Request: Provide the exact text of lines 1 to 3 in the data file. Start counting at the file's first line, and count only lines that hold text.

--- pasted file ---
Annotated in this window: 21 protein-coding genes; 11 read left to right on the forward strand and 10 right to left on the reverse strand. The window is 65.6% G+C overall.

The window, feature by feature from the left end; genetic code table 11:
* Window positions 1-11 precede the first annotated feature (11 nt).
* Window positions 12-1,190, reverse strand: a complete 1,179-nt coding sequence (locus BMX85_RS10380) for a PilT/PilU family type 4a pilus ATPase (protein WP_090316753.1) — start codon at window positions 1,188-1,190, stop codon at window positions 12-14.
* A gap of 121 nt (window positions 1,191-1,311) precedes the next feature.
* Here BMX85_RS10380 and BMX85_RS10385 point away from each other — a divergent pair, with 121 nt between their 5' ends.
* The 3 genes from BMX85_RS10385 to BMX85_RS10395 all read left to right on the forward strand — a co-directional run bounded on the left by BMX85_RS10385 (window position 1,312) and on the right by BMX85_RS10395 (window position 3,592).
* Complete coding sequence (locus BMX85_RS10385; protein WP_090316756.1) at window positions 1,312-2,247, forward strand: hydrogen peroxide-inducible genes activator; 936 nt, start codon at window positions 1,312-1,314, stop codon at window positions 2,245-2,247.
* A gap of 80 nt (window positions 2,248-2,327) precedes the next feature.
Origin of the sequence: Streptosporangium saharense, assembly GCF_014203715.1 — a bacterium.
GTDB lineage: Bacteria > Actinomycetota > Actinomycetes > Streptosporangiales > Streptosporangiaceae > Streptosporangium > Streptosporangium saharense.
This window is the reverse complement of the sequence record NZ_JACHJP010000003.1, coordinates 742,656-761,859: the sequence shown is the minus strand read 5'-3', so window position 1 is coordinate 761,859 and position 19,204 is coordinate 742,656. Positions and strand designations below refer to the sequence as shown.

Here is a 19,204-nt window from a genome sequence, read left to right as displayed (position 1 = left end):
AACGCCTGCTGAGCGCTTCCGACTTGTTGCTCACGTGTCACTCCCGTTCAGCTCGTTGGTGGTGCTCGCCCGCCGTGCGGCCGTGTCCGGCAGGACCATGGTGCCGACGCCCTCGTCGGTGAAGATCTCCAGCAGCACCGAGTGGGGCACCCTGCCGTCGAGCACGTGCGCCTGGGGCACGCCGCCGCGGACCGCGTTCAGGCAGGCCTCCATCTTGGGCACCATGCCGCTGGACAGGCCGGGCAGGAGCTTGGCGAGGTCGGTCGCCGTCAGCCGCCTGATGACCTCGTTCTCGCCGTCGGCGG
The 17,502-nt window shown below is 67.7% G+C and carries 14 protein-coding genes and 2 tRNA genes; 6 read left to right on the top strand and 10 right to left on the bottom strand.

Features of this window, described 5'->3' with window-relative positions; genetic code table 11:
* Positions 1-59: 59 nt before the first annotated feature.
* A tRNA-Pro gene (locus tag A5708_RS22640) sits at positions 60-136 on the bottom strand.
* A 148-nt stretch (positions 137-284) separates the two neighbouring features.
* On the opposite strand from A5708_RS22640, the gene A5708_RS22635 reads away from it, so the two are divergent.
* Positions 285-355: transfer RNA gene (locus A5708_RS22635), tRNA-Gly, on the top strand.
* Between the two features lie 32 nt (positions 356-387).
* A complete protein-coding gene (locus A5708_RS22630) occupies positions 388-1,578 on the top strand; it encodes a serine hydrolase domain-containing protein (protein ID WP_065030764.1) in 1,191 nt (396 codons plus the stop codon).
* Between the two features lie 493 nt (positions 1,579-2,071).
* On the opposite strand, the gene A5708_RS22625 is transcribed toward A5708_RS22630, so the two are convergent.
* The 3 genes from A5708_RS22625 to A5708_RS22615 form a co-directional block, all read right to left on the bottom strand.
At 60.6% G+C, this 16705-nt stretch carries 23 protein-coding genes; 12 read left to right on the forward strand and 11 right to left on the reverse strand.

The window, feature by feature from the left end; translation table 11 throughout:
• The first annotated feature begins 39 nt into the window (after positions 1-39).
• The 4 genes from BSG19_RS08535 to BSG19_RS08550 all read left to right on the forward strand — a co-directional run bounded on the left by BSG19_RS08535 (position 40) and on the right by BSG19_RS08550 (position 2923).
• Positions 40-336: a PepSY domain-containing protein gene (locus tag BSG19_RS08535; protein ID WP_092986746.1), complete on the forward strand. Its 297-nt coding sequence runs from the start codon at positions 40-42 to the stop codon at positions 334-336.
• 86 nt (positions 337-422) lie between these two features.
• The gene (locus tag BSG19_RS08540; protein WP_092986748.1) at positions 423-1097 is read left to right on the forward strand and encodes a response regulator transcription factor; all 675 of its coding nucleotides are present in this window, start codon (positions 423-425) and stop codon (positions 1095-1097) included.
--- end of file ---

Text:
Annotated in this window: 21 protein-coding genes; 11 read left to right on the forward strand and 10 right to left on the reverse strand. The window is 65.6% G+C overall.

The window, feature by feature from the left end; genetic code table 11:
* Window positions 1-11 precede the first annotated feature (11 nt).